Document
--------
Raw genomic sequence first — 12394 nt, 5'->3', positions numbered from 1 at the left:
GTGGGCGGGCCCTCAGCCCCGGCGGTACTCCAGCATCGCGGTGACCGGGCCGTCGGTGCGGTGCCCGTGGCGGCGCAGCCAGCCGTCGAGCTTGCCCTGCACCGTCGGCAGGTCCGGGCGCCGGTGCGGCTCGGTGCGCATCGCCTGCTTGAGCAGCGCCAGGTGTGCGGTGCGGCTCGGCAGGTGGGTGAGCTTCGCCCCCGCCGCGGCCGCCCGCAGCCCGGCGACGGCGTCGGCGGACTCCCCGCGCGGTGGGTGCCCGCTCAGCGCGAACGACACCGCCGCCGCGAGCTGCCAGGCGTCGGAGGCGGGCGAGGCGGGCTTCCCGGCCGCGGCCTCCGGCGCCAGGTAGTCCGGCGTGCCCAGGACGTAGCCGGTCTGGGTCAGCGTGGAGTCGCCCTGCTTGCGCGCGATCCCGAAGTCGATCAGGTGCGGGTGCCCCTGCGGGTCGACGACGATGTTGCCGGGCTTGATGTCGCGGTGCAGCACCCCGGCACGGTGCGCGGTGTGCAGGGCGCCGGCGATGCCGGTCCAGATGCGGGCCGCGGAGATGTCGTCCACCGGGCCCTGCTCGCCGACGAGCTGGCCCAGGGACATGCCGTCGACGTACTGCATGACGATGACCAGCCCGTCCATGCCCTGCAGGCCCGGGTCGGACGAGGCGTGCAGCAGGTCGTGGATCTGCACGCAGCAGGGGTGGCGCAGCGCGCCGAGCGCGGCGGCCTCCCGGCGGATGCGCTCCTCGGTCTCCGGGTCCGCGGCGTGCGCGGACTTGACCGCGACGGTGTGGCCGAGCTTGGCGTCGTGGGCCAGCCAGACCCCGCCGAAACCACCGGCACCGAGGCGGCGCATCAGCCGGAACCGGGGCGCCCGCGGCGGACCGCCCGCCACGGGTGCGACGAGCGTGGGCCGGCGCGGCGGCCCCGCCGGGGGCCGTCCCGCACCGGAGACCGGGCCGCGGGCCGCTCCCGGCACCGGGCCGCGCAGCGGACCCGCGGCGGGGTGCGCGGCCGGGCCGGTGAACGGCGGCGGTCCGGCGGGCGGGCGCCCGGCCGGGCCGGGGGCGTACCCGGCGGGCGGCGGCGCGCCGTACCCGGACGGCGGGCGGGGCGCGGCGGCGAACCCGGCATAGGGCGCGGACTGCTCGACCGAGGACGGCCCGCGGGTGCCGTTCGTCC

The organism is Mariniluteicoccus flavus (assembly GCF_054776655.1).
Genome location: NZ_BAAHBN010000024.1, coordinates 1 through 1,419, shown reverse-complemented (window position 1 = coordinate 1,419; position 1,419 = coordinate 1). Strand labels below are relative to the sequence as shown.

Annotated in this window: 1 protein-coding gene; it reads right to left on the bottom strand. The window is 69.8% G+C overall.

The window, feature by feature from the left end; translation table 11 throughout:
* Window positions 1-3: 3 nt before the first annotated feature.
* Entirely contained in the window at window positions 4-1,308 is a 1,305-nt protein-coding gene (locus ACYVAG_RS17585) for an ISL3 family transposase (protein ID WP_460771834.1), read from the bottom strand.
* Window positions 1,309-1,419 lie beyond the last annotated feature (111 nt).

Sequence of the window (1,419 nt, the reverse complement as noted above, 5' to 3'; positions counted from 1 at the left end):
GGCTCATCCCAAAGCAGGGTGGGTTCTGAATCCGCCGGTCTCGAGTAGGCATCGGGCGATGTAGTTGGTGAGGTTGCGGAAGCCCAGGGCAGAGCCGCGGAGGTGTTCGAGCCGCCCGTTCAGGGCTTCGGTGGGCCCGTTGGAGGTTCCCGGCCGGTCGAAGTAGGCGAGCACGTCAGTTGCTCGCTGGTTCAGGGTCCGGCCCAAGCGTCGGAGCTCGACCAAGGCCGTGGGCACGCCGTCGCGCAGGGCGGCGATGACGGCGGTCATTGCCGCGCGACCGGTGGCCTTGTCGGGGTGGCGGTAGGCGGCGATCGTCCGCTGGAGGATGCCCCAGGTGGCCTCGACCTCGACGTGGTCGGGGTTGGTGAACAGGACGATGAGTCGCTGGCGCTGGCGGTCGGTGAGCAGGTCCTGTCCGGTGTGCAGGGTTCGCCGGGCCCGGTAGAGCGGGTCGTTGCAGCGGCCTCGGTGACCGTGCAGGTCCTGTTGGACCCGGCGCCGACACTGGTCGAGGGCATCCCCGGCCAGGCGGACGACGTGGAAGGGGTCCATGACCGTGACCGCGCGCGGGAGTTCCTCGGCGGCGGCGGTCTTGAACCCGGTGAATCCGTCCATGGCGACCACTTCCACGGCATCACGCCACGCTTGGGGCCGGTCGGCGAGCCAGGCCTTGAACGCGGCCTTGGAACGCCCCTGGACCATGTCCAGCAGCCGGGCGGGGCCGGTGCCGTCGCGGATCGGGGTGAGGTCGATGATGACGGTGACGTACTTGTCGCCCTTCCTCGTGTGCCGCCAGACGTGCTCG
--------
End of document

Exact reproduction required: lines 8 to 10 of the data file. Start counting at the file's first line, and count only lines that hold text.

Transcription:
* Entirely contained in the window at window positions 4-1,308 is a 1,305-nt protein-coding gene (locus ACYVAG_RS17585) for an ISL3 family transposase (protein ID WP_460771834.1), read from the bottom strand.
* Window positions 1,309-1,419 lie beyond the last annotated feature (111 nt).

Sequence of the window (1,419 nt, the reverse complement as noted above, 5' to 3'; positions counted from 1 at the left end):